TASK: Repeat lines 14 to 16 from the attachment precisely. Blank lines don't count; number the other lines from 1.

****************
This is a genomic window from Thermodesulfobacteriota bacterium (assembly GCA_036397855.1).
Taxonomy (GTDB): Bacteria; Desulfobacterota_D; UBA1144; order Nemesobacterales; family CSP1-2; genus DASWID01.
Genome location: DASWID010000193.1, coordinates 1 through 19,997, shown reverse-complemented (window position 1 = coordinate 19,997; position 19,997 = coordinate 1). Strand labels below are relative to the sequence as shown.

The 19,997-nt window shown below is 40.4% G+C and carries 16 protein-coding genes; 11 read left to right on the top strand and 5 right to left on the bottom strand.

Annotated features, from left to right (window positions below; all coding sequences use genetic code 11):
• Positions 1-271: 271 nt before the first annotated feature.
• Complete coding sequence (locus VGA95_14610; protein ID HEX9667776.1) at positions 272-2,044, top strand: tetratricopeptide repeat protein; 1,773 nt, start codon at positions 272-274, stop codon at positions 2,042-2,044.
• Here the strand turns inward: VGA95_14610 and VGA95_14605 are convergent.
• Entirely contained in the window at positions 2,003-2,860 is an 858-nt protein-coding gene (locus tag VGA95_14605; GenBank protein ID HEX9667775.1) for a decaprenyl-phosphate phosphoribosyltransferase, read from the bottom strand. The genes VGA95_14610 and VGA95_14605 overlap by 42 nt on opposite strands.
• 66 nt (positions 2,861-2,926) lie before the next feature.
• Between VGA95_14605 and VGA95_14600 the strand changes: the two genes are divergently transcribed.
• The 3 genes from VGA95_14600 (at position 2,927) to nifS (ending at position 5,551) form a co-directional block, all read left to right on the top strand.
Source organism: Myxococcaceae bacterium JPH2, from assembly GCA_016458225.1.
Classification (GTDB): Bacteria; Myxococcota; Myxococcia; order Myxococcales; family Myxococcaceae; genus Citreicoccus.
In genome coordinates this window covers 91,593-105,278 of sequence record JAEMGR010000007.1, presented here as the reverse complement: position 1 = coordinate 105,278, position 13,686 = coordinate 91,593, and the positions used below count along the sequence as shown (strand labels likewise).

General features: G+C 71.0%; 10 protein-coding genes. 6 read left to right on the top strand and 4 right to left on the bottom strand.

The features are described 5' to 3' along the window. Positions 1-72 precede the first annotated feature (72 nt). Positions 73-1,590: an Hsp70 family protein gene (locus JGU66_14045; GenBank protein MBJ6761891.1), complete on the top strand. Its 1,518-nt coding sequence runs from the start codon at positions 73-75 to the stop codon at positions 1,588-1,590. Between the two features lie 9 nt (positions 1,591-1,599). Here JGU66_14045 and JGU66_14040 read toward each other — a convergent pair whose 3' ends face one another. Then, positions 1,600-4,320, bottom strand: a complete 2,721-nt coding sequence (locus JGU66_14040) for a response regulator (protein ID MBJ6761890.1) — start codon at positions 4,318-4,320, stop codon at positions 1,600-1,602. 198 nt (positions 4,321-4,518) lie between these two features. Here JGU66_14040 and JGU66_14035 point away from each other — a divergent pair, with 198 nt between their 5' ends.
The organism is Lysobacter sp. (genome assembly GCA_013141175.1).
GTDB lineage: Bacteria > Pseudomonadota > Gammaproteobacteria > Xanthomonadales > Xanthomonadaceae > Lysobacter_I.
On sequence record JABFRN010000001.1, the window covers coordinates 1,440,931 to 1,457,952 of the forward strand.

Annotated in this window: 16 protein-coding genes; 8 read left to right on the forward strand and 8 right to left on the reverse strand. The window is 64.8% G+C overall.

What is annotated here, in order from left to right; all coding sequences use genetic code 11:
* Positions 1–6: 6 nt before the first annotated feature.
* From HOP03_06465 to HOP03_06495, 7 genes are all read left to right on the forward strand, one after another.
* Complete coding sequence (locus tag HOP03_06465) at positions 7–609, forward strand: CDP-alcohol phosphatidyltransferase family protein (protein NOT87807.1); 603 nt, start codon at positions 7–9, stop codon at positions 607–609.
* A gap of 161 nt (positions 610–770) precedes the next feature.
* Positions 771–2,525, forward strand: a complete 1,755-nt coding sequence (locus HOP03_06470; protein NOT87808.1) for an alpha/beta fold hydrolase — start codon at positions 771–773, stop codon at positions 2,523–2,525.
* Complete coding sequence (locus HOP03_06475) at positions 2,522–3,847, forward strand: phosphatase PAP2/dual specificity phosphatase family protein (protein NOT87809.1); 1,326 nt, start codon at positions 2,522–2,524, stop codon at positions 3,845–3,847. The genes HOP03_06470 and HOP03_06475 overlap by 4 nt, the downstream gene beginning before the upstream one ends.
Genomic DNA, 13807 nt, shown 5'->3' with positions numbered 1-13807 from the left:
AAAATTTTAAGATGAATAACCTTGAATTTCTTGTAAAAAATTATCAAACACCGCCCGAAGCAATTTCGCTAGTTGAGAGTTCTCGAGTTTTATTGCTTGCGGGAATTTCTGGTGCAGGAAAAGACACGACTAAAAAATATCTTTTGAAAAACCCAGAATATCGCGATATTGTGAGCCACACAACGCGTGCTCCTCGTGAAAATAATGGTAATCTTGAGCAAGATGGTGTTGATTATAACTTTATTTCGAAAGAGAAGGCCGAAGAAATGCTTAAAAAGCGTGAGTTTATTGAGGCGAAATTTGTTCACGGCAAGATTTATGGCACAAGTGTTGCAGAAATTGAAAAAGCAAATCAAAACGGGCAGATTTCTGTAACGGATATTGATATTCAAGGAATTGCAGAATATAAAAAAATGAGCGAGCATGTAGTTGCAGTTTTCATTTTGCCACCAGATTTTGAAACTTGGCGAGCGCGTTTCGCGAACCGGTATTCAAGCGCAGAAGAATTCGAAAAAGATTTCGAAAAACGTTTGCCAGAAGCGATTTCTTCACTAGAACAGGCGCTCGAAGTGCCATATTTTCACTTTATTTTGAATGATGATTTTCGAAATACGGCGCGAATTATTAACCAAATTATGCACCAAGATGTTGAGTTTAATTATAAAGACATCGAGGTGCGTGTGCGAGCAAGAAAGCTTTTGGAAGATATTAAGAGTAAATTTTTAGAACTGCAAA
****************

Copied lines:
Classification (GTDB): Bacteria; Myxococcota; Myxococcia; order Myxococcales; family Myxococcaceae; genus Citreicoccus.
In genome coordinates this window covers 91,593-105,278 of sequence record JAEMGR010000007.1, presented here as the reverse complement: position 1 = coordinate 105,278, position 13,686 = coordinate 91,593, and the positions used below count along the sequence as shown (strand labels likewise).

General features: G+C 71.0%; 10 protein-coding genes. 6 read left to right on the top strand and 4 right to left on the bottom strand.